seccomp (short for secure computing mode) is a computer security facility that provides an application sandboxing mechanism in the Linux kernel; it was merged into the Linux kernel mainline in kernel version 2.6.12, which was released on March 8, 2005. seccomp allows a process to make a one-way transition into a "secure" state where it cannot make any system calls except exit(), sigreturn(), read() and write() to already-open file descriptors. Should it attempt any other system calls, the kernel will terminate the process with SIGKILL. In this sense, it does not virtualize the system's resources but isolates the process from them entirely.
seccomp mode is enabled via the prctl(2) system call using the PR_SET_SECCOMP argument, or (since Linux kernel 3.17) via the seccomp(2) system call. seccomp mode used to be enabled by writing to a file, /proc/self/seccomp, but this method was removed in favor of prctl(). In some kernel versions, seccomp disables the RDTSCx86 instruction.[clarification needed]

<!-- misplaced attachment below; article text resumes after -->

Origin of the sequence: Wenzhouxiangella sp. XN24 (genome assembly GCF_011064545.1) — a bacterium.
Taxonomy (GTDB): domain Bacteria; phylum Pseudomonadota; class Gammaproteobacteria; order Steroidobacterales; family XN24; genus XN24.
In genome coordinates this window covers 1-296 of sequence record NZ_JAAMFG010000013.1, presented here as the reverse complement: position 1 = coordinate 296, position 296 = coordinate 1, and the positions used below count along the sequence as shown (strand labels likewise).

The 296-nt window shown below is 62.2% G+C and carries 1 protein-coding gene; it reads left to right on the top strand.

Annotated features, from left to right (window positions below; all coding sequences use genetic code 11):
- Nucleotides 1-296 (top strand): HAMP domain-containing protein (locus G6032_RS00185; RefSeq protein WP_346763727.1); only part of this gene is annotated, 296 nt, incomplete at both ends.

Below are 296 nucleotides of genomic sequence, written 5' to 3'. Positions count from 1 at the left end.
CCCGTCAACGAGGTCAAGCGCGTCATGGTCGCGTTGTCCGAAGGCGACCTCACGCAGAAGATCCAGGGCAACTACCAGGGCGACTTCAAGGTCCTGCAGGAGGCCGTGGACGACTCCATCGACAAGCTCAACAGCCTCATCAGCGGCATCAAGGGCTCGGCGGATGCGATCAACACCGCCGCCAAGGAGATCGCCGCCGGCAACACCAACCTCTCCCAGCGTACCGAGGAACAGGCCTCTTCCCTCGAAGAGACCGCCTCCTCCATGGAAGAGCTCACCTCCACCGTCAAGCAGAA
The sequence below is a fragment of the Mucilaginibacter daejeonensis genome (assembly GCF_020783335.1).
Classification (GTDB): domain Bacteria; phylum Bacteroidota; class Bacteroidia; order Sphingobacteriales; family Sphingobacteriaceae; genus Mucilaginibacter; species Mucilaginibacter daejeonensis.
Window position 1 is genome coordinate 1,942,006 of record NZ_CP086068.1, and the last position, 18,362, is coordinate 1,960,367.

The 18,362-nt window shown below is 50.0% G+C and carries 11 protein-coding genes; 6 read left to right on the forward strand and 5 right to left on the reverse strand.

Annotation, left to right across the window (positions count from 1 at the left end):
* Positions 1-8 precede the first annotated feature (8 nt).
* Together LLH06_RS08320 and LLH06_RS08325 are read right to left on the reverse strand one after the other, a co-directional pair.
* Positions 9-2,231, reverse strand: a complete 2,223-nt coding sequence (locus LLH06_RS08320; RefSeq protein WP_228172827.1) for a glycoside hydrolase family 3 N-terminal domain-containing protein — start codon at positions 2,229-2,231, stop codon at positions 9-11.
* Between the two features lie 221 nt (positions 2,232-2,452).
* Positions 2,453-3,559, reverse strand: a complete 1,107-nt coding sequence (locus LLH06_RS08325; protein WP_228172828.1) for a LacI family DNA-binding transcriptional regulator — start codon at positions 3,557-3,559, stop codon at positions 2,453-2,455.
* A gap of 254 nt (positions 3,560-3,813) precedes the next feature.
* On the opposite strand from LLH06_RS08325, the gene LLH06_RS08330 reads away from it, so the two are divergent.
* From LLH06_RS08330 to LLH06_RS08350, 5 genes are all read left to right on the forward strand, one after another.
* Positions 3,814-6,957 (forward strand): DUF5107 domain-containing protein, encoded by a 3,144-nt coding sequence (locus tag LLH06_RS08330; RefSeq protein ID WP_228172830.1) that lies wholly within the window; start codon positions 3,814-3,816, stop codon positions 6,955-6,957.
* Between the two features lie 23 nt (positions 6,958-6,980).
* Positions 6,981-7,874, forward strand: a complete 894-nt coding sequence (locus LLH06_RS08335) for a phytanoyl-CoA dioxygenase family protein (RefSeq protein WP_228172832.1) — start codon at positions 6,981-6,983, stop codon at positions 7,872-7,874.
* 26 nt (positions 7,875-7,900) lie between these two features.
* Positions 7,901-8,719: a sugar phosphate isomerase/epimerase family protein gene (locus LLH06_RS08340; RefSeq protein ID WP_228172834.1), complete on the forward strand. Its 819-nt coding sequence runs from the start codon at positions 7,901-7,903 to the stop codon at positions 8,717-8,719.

Software products that use seccomp include the following:
seccomp was first devised by Andrea Arcangeli in January 2005 for use in public grid computing and was originally intended as a means of safely running untrusted compute-bound programs.
Arcangeli's CPUShare was the only known user of this feature. Writing in February 2009, Linus Torvalds expresses doubt whether seccomp is actually used by anyone. However, a Google engineer replied that Google is exploring using seccomp for sandboxing its Chrome web browser.
As of Chrome version 20, seccomp-bpf is used to sandbox Adobe Flash Player.
As of Chrome version 23, seccomp-bpf is used to sandbox the renderers.
Vsftpd uses seccomp-bpf sandboxing as of version 3.0.0.
OpenSSH has supported seccomp-bpf since version 6.0.
Mbox uses ptrace along with seccomp-bpf to create a secure sandbox with less overhead than ptrace alone.
LXD, which is a "hypervisor" for containers